Microwaves for simple bulk data wipe

BrunoNoMedals

LE
Kit Reviewer
#1
Just started cleaning out the loft and it is evident that I am a hoarder of all things, digital and otherwise. The shredder has recently been going overtime destroying five-year-old payslips and Sixth Form letters from the late '90s, but the array of unmarked CDs and ancient hard drives pose a problem. I don't intend to throw all this stuff away without giving the proper "data protection" routine, but equally I don't plan on interfacing my latest rig with a 50MB HDD from 1992 just to do a format. I need a solution.

My questions to the collective knowledge of ARRSE are thus:

Will sticking CDs and HDDs in my microwave knacker said household appliance?
Will this process be enough to deter any potential identity thieves, or the men in black helicopters?
What is a suitable time under the nuke to prevent the first point while ensuring the second?
Have I been watching too much Die Hard 4.0?

Alternative solutions will also be considered.

Thanks guys!
 

BrunoNoMedals

LE
Kit Reviewer
#4
Well that was a small part of the reasoning, admittedly, but when I'm trying to look all technical and intelligent in front of the missus I can't say "and it's well shiny too!" or she'll rumble me for dicking about!
 

BrunoNoMedals

LE
Kit Reviewer
#9
Then buy a shredder which can take CDs :)

msr
Good point. Given the reams of paper shite we also have to securely dispose of (probably with a couple of classified bits in there as well, that found their way home with me many moons ago...) I could do with a shredder of my own rather than kicking the snot out of my mum's!

Hammer and microwave combinations shall be videos and YouTubed once complete.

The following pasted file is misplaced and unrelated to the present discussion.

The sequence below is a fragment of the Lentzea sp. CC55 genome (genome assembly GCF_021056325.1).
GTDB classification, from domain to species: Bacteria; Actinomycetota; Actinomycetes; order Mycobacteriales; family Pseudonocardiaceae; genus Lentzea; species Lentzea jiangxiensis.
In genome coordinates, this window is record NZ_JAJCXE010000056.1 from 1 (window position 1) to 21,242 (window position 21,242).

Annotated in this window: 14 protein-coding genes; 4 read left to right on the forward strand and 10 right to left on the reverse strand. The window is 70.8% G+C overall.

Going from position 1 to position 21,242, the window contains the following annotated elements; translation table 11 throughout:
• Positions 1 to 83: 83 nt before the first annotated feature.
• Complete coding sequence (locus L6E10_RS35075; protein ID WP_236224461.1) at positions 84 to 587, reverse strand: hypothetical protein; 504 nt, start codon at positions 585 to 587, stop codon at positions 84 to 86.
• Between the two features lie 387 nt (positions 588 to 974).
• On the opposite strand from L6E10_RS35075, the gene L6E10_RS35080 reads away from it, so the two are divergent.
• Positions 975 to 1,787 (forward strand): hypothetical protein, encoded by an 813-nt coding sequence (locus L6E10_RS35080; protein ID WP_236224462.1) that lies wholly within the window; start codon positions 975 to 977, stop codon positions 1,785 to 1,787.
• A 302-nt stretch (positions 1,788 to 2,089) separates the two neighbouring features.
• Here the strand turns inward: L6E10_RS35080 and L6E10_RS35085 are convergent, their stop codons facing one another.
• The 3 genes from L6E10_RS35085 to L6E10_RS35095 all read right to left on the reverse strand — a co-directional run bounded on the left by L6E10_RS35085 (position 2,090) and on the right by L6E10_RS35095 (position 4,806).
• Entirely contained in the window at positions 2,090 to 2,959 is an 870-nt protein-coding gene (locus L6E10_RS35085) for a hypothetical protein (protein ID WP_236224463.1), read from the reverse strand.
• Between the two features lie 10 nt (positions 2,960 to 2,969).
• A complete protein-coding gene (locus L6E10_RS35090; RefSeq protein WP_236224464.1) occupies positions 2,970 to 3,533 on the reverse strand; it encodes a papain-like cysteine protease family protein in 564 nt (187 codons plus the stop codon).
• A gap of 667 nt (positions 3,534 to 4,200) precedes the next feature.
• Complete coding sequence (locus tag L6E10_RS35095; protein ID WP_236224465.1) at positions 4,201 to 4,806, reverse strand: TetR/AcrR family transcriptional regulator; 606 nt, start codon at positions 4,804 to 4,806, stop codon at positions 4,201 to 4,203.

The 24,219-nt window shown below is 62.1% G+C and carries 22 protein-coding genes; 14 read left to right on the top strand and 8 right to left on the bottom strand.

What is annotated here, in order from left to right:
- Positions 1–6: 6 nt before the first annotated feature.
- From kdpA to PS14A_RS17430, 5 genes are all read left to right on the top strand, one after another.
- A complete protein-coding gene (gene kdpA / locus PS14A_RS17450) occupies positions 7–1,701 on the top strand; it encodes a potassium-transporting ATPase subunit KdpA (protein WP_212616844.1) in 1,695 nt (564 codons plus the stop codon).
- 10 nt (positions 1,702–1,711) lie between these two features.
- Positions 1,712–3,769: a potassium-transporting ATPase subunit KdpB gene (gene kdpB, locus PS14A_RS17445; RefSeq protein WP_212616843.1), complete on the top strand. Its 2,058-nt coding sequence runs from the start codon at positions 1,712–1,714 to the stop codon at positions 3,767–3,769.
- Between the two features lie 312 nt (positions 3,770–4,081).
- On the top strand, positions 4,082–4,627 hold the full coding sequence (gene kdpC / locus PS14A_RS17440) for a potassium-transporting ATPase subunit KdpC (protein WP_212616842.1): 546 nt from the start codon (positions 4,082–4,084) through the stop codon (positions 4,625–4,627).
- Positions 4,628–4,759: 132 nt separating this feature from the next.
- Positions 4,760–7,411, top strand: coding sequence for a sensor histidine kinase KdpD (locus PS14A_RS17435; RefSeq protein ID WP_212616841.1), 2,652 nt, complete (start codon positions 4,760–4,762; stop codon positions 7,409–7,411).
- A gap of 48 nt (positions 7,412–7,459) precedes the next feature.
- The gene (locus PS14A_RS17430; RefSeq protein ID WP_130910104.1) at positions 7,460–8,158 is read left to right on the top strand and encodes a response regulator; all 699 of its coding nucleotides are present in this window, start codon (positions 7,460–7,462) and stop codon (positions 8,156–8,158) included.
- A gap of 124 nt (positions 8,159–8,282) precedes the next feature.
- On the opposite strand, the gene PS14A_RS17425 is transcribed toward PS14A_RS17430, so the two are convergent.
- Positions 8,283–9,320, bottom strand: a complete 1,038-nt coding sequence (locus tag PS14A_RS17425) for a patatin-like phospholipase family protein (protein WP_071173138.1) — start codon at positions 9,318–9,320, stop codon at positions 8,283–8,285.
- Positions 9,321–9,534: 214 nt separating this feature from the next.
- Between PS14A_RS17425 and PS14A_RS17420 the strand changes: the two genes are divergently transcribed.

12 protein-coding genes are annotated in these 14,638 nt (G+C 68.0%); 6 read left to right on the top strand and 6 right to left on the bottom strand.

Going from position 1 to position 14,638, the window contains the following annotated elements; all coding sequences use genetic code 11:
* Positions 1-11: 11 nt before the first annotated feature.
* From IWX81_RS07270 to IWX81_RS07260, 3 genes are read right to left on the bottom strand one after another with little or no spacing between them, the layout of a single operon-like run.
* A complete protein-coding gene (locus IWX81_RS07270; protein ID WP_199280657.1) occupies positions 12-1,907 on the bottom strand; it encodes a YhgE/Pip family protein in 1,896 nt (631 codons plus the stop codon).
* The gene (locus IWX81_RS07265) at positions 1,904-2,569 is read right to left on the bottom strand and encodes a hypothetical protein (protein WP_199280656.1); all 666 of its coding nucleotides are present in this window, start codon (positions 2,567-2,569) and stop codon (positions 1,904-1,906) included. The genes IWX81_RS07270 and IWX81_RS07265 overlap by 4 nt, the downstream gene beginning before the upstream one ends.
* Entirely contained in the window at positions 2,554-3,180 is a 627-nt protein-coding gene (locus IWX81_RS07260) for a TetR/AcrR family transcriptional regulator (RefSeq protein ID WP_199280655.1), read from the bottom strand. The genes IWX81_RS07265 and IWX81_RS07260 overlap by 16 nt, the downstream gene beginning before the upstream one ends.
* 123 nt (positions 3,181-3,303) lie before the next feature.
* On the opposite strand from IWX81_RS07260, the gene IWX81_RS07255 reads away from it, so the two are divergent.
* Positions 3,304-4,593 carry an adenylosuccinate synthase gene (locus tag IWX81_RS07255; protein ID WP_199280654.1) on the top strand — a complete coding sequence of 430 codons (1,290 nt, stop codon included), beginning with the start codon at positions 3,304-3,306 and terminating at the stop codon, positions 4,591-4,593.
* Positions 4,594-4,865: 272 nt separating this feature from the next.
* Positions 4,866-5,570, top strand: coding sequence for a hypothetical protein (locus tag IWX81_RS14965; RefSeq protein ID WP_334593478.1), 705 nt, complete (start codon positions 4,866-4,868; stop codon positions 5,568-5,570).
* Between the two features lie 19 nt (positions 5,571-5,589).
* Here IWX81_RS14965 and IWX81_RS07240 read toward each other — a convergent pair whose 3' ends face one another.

Grumblegrunt

LE
Book Reviewer
#10
#11
Large shears are better than a lump hammer for writing off old CDs...

Surely though it's way better to see what's on all the discs first.
 

Grumblegrunt

LE
Book Reviewer
#12
you might miss out on some class porn.

cdr's have a terrible failure rate so chances are your data would be unreadable anyway - something to do with the dye the data is cooked onto being made from carrots. I recently went through 200+ cdrs with movies on and probably 2/3s were unreadable.
 
#13
Large shears are better than a lump hammer for writing off old CDs...

Surely though it's way better to see what's on all the discs first.
Just snap them inside the bin, or you will be treading on shards of CD for a long time. If you haven't used them for over 10 years, chances are there's nothing of interest there...

msr
 
#15
Microwave the cds....as has been said, they put on a great show. Use a big hammer thingy on the hard drives....then burn the remains of the cds and hdds in the shed.
 
#18
I have a pretty strong magnet, which totally screwed up some old cd's couple of swipes each and job done.
Doesn't this only work if the magnet is attached to the face of a hammer?

Scotchbrite or wire wool are very good for cleaning CDs and DVDs. Doubtless, if you're into recycling, you could also turn them into plant pots, just like we used to do with old vinyl records.
 
#19
Doesn't this only work if the magnet is attached to the face of a hammer?

Scotchbrite or wire wool are very good for cleaning CDs and DVDs. Doubtless, if you're into recycling, you could also turn them into plant pots, just like we used to do with old vinyl records.
I am at a bit of loss....how do you turn a cd into a plant pot? Must be for small plants only.
 
#20
I am at a bit of loss....how do you turn a cd into a plant pot? Must be for small plants only.
Well, with vinyls, we'd put the record on an upturned plant pot then bung them in the oven on a low heat. Presumably you could do the same with a CD, though probably at a higher temperature. If it works, they'd be handy for window sill herb growing.
 

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